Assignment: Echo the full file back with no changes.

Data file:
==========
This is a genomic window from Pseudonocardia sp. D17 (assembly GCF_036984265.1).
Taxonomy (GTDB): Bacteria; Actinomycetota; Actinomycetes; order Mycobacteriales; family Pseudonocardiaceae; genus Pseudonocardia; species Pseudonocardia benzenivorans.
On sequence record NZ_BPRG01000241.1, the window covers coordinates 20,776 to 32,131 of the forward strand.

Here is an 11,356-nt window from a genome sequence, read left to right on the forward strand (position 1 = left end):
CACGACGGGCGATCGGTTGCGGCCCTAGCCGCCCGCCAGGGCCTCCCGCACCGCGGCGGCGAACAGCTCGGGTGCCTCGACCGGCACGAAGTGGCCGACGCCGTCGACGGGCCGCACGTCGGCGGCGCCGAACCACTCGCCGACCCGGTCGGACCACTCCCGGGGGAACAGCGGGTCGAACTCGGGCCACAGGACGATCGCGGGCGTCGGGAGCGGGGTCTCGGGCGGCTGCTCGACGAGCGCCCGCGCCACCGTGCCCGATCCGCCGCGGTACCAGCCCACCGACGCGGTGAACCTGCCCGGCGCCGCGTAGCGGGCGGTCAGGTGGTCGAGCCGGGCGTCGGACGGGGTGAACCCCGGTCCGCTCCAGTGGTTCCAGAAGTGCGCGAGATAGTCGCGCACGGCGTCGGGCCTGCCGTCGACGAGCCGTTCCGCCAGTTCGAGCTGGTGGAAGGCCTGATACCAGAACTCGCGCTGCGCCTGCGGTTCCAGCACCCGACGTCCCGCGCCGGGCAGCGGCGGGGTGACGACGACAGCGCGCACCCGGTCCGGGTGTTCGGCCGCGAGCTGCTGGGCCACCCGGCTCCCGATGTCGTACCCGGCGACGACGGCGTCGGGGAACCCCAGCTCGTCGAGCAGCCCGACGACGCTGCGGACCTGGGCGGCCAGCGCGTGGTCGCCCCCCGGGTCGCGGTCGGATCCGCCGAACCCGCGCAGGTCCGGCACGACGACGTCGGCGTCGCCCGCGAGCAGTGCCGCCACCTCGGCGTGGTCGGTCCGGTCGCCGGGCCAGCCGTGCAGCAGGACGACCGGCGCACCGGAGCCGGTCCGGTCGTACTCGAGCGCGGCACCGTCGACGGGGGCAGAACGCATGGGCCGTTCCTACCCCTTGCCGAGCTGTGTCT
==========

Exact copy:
This is a genomic window from Pseudonocardia sp. D17 (assembly GCF_036984265.1).
Taxonomy (GTDB): Bacteria; Actinomycetota; Actinomycetes; order Mycobacteriales; family Pseudonocardiaceae; genus Pseudonocardia; species Pseudonocardia benzenivorans.
On sequence record NZ_BPRG01000241.1, the window covers coordinates 20,776 to 32,131 of the forward strand.

Here is an 11,356-nt window from a genome sequence, read left to right on the forward strand (position 1 = left end):
CACGACGGGCGATCGGTTGCGGCCCTAGCCGCCCGCCAGGGCCTCCCGCACCGCGGCGGCGAACAGCTCGGGTGCCTCGACCGGCACGAAGTGGCCGACGCCGTCGACGGGCCGCACGTCGGCGGCGCCGAACCACTCGCCGACCCGGTCGGACCACTCCCGGGGGAACAGCGGGTCGAACTCGGGCCACAGGACGATCGCGGGCGTCGGGAGCGGGGTCTCGGGCGGCTGCTCGACGAGCGCCCGCGCCACCGTGCCCGATCCGCCGCGGTACCAGCCCACCGACGCGGTGAACCTGCCCGGCGCCGCGTAGCGGGCGGTCAGGTGGTCGAGCCGGGCGTCGGACGGGGTGAACCCCGGTCCGCTCCAGTGGTTCCAGAAGTGCGCGAGATAGTCGCGCACGGCGTCGGGCCTGCCGTCGACGAGCCGTTCCGCCAGTTCGAGCTGGTGGAAGGCCTGATACCAGAACTCGCGCTGCGCCTGCGGTTCCAGCACCCGACGTCCCGCGCCGGGCAGCGGCGGGGTGACGACGACAGCGCGCACCCGGTCCGGGTGTTCGGCCGCGAGCTGCTGGGCCACCCGGCTCCCGATGTCGTACCCGGCGACGACGGCGTCGGGGAACCCCAGCTCGTCGAGCAGCCCGACGACGCTGCGGACCTGGGCGGCCAGCGCGTGGTCGCCCCCCGGGTCGCGGTCGGATCCGCCGAACCCGCGCAGGTCCGGCACGACGACGTCGGCGTCGCCCGCGAGCAGTGCCGCCACCTCGGCGTGGTCGGTCCGGTCGCCGGGCCAGCCGTGCAGCAGGACGACCGGCGCACCGGAGCCGGTCCGGTCGTACTCGAGCGCGGCACCGTCGACGGGGGCAGAACGCATGGGCCGTTCCTACCCCTTGCCGAGCTGTGTCT